That hot retort immediately caused a scuffle, with Raymond punching Henry so hard in the face he broke his glasses. At this point Henry realized he was in some serious trouble and attempted to yell for help, but after a bit more fighting the brothers gagged and restrained him. They then continued to brutally beat him until he was unconscious, at which point they drug him to the room’s bathroom and quickly left the hotel. When Henry was found by hotel staff some hours later, he had died.

Despite loads of evidence and even confessions, the brothers were acquitted and allowed to go free. This was largely thanks to Dorothy openly admitting her affair on the stand, which caused the Court to rule in favor of an “Unwritten Law” of the time, which was the understanding that a man was justified in killing his wife’s lover. This undoubtedly hasn’t set well with the Henry’s spirit.

The hotel underwent major renovations in 2003, at which time many single rooms, like Room 552, in which Henry was killed, were combined to make larger suites. This significant change has left Henry’s wandering soul at a disadvantage, and guests and staff alike report that he is known to rattle doorknobs of rooms on the fifth floor, trying in vain to find his way back to Room 552.

“2007 – Uninvited Guest”

In 2007, the Battle House Hotel was preparing for its Grand Reopening as the beautiful venue we know and love today. Before that official re-opening, they hosted a wedding reception. The bride was so taken with the hotel that she even arranged to have her pre-wedding photos taken ahead of time at the hotel. The photographer wanted to take advantage of the stunning lighting and architecture of the lobby’s rotunda, and so posed the bride so that he could photograph her standing the side of the mezzanine in front of the Trellis Room while they were across the opening above the reception desk. This photo turned out exactly how they hoped, and was enlarged for a canvas sized print to be displayed at the entrance to the wedding reception. However, the day of, the bridal party was quite distraught to discover that the bride wasn’t alone in the photograph – a mystery man in a grey suit could be seen standing on the mezzanine near her. Now, this should have been impossible. The hotel wasn’t officially open yet, so the guests were very limited, and obviously a professional photographer wouldn’t made sure to get all random passerby out of the shot. Not only that, but they had reviewed the print before this and the man certainly hadn’t been present! Yet there he was, standing plain as day in his grey suit. The bridal party went to advise the bride, who came to inspect the photo herself and see if she could determine the identity of the mystery man. Yet when they returned to look at the canvas, the gentleman had disappeared!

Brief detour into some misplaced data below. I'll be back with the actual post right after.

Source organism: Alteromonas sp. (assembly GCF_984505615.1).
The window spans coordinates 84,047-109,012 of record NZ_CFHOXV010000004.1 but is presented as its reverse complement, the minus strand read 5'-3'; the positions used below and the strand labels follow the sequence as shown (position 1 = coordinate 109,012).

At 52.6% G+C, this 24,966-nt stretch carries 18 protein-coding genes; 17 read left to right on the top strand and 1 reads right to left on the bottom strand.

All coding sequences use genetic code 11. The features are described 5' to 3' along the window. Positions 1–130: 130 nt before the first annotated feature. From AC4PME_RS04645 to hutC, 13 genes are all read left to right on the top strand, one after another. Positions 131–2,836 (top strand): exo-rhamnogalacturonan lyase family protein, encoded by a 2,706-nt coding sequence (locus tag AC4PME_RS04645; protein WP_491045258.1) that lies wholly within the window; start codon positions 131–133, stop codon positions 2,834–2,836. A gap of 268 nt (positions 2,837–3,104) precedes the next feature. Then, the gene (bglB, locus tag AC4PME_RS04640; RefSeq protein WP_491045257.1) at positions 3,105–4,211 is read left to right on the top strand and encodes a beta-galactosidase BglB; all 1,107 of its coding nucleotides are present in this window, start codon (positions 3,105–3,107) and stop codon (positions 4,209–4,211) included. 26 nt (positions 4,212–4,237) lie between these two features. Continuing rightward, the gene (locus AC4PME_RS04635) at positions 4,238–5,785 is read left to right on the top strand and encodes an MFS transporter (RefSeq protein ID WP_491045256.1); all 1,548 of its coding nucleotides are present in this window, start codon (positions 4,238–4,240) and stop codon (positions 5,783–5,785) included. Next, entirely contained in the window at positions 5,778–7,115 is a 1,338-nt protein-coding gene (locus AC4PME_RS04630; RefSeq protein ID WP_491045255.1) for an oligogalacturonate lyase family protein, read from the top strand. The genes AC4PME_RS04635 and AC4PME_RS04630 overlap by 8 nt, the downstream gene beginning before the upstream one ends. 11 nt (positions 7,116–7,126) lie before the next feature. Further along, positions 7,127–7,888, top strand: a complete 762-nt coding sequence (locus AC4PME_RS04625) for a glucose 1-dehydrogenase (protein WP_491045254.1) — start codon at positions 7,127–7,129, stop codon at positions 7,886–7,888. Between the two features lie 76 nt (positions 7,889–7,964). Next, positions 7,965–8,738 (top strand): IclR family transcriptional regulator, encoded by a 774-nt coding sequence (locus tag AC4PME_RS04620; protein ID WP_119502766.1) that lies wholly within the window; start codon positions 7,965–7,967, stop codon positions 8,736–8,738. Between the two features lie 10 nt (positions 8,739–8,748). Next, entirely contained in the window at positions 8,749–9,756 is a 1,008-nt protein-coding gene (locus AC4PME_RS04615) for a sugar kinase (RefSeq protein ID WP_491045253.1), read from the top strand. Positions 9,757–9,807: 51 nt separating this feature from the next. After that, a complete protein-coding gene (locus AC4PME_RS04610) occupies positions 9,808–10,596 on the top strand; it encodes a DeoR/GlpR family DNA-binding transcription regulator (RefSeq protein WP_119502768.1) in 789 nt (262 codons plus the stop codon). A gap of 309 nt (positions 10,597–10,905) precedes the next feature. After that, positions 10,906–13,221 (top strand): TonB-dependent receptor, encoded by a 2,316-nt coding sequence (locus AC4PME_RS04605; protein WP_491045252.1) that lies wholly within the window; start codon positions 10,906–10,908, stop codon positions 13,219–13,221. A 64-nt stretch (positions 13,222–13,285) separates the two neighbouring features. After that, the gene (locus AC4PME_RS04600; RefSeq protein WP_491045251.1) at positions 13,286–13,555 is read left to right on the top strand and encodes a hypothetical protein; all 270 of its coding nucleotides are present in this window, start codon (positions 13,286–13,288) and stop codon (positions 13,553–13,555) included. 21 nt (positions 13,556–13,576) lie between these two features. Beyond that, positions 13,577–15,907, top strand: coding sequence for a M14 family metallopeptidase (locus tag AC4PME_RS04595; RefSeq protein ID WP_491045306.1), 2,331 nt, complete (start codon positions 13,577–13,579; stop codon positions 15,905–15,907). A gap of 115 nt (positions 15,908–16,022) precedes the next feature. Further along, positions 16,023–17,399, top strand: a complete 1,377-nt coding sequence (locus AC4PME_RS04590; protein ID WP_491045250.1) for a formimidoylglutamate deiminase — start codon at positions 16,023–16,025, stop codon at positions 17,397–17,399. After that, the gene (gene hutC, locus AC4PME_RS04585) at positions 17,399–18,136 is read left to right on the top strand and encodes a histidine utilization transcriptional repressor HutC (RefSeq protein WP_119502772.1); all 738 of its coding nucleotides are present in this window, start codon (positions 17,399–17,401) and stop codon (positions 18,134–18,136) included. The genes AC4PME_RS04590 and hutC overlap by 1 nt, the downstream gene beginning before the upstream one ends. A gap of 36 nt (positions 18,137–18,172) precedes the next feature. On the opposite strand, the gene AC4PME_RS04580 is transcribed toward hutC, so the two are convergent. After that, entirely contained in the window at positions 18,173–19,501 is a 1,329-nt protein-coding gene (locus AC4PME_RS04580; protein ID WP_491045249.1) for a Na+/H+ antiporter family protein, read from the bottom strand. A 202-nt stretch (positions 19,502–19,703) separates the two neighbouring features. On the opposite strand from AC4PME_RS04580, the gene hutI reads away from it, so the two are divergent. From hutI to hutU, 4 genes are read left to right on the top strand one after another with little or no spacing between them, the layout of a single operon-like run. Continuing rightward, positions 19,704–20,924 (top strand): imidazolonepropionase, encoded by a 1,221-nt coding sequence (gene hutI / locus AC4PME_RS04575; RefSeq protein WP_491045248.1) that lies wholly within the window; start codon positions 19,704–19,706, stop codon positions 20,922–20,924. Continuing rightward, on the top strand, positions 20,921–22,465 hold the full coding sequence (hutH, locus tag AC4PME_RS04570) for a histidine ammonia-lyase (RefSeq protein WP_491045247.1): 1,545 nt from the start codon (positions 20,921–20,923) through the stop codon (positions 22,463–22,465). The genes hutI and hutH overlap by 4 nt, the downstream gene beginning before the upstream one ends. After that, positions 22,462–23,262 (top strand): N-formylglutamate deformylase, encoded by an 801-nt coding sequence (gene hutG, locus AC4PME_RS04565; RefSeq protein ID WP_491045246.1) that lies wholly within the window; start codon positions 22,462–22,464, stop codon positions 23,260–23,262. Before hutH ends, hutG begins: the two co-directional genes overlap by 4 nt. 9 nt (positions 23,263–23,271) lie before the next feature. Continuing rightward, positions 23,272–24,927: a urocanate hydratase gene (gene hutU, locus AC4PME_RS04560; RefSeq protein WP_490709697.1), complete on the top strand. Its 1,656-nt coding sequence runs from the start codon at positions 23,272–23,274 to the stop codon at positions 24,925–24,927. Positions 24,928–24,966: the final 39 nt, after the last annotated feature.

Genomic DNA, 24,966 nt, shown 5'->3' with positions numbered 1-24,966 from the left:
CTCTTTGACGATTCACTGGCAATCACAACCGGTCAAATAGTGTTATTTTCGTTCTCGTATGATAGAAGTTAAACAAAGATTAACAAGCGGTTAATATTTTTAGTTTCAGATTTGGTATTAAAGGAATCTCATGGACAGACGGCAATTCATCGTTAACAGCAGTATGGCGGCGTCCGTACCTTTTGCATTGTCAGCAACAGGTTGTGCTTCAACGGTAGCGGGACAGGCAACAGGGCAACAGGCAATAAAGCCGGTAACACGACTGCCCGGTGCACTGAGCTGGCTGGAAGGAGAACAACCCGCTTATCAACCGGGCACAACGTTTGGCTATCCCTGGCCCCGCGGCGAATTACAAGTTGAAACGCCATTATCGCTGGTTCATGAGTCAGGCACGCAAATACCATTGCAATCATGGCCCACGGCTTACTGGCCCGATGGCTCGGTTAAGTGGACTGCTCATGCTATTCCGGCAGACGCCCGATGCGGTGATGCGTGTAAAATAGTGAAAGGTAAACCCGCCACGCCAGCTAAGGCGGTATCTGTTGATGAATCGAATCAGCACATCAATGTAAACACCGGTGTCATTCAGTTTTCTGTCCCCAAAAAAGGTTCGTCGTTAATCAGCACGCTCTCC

Who was this vanishing picture ghost? Could it be the husband of the poor lady in red, searching the hotel for his bride as she once searched for him? Or could it perhaps be Mr. Butler, who we already know had a penchant for young married ladies?

Be sure to stop by the Battle House and ask Mr. George for a tour. You just might catch the Grey Man in a photo of your own!


Visit inside the historic Battle House Hotel when you book our LoDa Stroll and haunted food tours!